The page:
The signs are there for 2011 and for homeowners facing foreclosure, they don’t look good. Despite the recent news that the reduction in the number of foreclosures in November that was the biggest decline ever recorded, there is no question homeowners will be subjected a new wave of foreclosures in 2011.
We would prefer that the November decline was good news but it's not. Industry experts like RealtyTrac agree that the decline was not due to economic factors. It’s an artificial drop that for most in foreclosure will not even achieve a temporary reprieve. Robo-signing has been a huge problem but as banks, lenders and the courts address it, there is every indication they will return to aggressive foreclosures in the first quarter.
It is only because lenders froze foreclosures until they could check whether their procedures were flawed that caused the moratorium. It is no coincidence that in states where courts are involved in foreclosures and banks are faced with scrutiny of their foreclosure practices filings dropped substantially compared to states where courts do not participate in foreclosures. There were nearly five times fewer auctions in the “judicial” states compared with “non-judicial” states. Banks are on a record pace to take people’s homes away. They seized more than 816,000 homes through the first nine months of 2010 and are on pace to seize 1.2 million by the end of the year. Lenders seized more U. S. homes this past summer than in any three-month stretch since 2006.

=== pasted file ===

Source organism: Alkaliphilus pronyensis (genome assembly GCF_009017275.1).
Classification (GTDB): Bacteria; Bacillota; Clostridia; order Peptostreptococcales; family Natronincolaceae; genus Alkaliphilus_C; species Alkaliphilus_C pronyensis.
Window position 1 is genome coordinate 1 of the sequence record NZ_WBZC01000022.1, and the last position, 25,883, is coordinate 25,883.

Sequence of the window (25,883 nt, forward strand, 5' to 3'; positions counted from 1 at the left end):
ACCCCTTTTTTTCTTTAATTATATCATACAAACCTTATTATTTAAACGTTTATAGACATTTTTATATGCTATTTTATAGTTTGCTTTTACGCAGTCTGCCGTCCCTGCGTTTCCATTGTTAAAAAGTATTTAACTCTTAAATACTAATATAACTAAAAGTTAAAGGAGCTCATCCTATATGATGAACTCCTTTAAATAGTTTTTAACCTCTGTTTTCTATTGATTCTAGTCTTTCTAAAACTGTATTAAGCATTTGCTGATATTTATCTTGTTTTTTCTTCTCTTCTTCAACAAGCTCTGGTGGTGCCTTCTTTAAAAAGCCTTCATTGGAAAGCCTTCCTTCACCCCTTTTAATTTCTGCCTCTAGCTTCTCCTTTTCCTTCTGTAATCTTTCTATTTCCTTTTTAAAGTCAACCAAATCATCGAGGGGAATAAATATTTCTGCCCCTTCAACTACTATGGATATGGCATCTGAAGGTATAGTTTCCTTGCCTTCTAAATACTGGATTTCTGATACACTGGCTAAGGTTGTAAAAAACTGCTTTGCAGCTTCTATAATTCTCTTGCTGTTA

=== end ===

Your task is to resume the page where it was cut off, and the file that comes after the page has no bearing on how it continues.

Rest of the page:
The good news is a huge number of foreclosures are being challenged in court because of allegations that banks evicted people without reading the documents or administrating them properly. Consumers need help from firms like Brookstone Law. Homeowners face nearly insurmountable obstacles when they try to modify their loans or get information from banks and lenders. They get hit from all sides: from robo-singing by banks and lenders, from courts that work like foreclosure mills and even by states like California where homeowners are prohibited from retaining expert attorneys to keep them from wrongful foreclosure.
Unfortunately, as evidenced Bank of America’s announcement last week that it was phasing out its moratorium, banks are going to get more aggressive, not less.
Look out for 2011 folks, the banks are coming!
For help, contact Brookstone Law at Brookstone-Law.com ( http://www.brookstone-law.com ).